The late seventies and eighties were rife with stories about one renegade man going to the jungles of Asia to rescue a person they love. Whether it was Rambo style, filled with heavy machine guns and rippling muscles or Deer Hunter style, filled with agonizing and meandering Russian Roulette games, every story seemed a little far fetched. It didn’t reflect the everyday reality that tons of refugees faced. What would happen if you left behind a person that meant a lot to you in a war torn country to presumably die? What would you be able to do for them or would you be able to do anything at all? The Killing Fields tells a more true to life story of a New York Times reporter and his guide through the early days of Khmer Rouge occupied Cambodia and his struggle to find him after he goes missing.
This movie is more a series of vignettes than having a conventional plot line. This is because the real life events didn’t happen in a pretty straight forward narrative style. Sydney Schanberg is deep within his assignment as the Cambodian reporter for the New York Times. He brings Dith Pran along with him so he can translate for him and also help him get to places normal reporters can’t go. With Pran’s help he breaks several stories related to the United States bombing Cambodia in secret. He also gets arrested and escapes with the skin of his teeth, thanks to him. As the Khmer Rouge’s ascent to power becomes more assured, Schanberg secures passage to the United States for Dith Pran and his family. But Dith Pran refuses to go, deciding instead to send just his family and stay behind with Schanberg and continue to cover the war. Finally the government take over is complete and every non-Cambodian is holed up in the French Embassy. The Khmer Rouge is demanding that every Cambodian be taken out of the French Embassy in order for them to leave safely. Schanberg and his fellow photojournalists scurry to make Pran a fake passport, but all of their efforts are for not. Pran disappears before the Khmer Rouge gets to him (by now it is a known fact that the Khmer Rouge will execute anyone who is educated and has ties to an imperial power. Dith Pran was a doctor.) Schanberg goes back home. He is defeated. He tries every avenue he can to get Pran out but communication has gone down between them. He gives Pran up for dead. The story now becomes about Dith Pran’s path for survival. At every turn Pran must hide his background from the militants in charge and writes mental letters for Schanberg in order to stay sane. But will he be able to escape this oppressive regime that killed seven million out of their ten million population within the space of a couple of years? An answer to that question will involve spoilers, so I won’t give you the solution.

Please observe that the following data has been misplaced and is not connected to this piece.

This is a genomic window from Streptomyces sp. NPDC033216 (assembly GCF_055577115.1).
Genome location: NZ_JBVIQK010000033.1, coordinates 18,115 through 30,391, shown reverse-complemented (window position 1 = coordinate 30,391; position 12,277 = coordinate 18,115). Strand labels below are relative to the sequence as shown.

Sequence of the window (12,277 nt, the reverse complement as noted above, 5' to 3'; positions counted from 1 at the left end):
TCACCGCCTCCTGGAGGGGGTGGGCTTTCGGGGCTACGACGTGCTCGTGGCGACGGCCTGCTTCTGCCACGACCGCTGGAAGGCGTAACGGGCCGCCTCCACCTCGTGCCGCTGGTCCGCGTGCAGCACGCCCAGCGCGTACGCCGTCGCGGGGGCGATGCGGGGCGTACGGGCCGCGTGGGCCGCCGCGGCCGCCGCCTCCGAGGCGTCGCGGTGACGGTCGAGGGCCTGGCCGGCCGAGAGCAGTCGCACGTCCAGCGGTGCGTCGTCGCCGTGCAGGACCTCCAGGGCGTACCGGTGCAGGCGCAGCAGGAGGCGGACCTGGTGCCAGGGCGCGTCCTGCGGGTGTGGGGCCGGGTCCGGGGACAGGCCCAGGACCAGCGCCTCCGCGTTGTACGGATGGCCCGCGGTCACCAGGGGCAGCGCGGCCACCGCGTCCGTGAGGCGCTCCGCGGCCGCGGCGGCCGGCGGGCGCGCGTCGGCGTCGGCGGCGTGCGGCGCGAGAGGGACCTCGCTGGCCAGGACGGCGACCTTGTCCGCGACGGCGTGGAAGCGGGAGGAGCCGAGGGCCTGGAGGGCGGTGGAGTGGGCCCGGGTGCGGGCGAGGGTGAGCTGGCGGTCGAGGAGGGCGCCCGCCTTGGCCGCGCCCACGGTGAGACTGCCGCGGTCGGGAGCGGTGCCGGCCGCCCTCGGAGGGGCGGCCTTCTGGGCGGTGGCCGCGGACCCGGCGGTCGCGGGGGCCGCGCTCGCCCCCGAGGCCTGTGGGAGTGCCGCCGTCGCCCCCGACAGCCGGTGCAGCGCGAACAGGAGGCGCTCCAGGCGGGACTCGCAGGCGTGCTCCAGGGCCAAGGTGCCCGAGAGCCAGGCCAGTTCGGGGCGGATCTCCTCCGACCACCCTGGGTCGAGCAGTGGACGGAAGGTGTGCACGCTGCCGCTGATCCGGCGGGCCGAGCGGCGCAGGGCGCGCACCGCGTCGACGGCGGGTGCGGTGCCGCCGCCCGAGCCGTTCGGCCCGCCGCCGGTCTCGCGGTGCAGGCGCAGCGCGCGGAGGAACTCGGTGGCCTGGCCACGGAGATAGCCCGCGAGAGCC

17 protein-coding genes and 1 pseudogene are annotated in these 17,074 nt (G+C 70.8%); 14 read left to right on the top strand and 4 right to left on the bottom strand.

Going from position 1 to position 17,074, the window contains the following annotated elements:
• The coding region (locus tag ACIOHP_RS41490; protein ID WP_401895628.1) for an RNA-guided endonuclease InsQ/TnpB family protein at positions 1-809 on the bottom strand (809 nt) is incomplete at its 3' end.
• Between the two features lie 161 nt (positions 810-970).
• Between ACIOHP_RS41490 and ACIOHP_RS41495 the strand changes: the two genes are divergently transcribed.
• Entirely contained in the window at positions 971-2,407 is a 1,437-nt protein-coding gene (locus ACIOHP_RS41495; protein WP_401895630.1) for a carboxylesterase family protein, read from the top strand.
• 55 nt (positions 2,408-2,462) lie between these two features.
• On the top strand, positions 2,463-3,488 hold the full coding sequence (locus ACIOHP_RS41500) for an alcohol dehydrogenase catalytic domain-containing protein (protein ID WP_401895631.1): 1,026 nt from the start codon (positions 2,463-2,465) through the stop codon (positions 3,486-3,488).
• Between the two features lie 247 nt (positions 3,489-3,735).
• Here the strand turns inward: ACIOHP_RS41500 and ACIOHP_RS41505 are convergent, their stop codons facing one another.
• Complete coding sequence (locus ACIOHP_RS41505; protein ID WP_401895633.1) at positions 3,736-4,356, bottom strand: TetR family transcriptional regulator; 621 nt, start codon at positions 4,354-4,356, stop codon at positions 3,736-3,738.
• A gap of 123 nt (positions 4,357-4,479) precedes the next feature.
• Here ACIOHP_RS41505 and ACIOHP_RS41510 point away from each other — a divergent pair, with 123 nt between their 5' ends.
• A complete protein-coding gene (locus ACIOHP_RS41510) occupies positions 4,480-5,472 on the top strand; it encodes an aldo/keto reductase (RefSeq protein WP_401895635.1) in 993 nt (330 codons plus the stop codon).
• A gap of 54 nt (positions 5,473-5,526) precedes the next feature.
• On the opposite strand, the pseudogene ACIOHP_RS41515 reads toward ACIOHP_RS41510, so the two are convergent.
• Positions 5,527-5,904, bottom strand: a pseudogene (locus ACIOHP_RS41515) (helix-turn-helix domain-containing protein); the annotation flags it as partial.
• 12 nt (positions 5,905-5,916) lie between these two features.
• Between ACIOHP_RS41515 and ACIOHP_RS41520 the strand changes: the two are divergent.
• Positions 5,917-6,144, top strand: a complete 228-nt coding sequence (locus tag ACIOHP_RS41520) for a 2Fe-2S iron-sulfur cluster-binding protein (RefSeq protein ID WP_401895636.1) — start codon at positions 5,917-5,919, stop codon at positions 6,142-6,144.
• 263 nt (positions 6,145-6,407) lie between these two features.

Although the story is fascinating, the cinematography is amazing, and the performances were pretty good, I felt like I was being preached to the entire time I was watching this film. I felt the weight of the running time on my head. It wasn’t able to fully engage me on an emotional level. I think it is because the film chose to take a third person view of a situation that would have benefited from a first person viewpoint. If I was able to see the conflict from Dith Pran’s viewpoint more often, I think I would have enjoyed it more. In fact for the last thirty minutes or so, it is mostly from his point of view and I think that is where the film finally hits its stride. The intense suffering and long nights he had trying to stay alive in an oppressive country that he once called his home is arresting stuff. But for most of the film length it is Schanberg’s viewpoint. We see the incoming war from the point of view of an outsider. Sometimes an outsider can bring an unique perspective but not this time. Dith Pran is the hero here, not Schanberg and he should be treated as such.
I usually don’t bring in IMDb facts that I read because there is usually nothing more I can add to them. But I feel like this time, I wanted to point out the life of the person who played Dith Pran. Dith Pran was played by a Cambodian refugee they found living in Thailand. His name was Haing S. Ngor and he too was a doctor before the Khmer Rouge took over. He had a wife just like Pran did, but his wife was pregnant and chose to die in childbirth instead of giving up her husband as an educated man who knew how to deliver a baby. Mr. Ngor was hesitant to take the role, but accepted it after he remembered he promised his wife that he would tell the story of his people. Mr. Ngor would go on to win the Oscar for Best Supporting Actor and would continue to work in Hollywood off and on for a couple more years. In 1996, he was found dead in his apartment, apparently murdered. Although there were wild suspicions that he was whacked by the Khmer Rouge militants for making such an anti-Khmer Rouge movie, it was later revealed that he was killed by robbers who wanted the valuables in his home for drugs. When his niece came to his apartment to collect his things and pack it up, she found the Oscar he had won for this movie. The bronze had completely worn off. Apparently he was so proud of the statue that he would hold it for long periods of time. Isn’t that a bitter sweet story? It brings a tear to my eye. I am a weepy girl after all.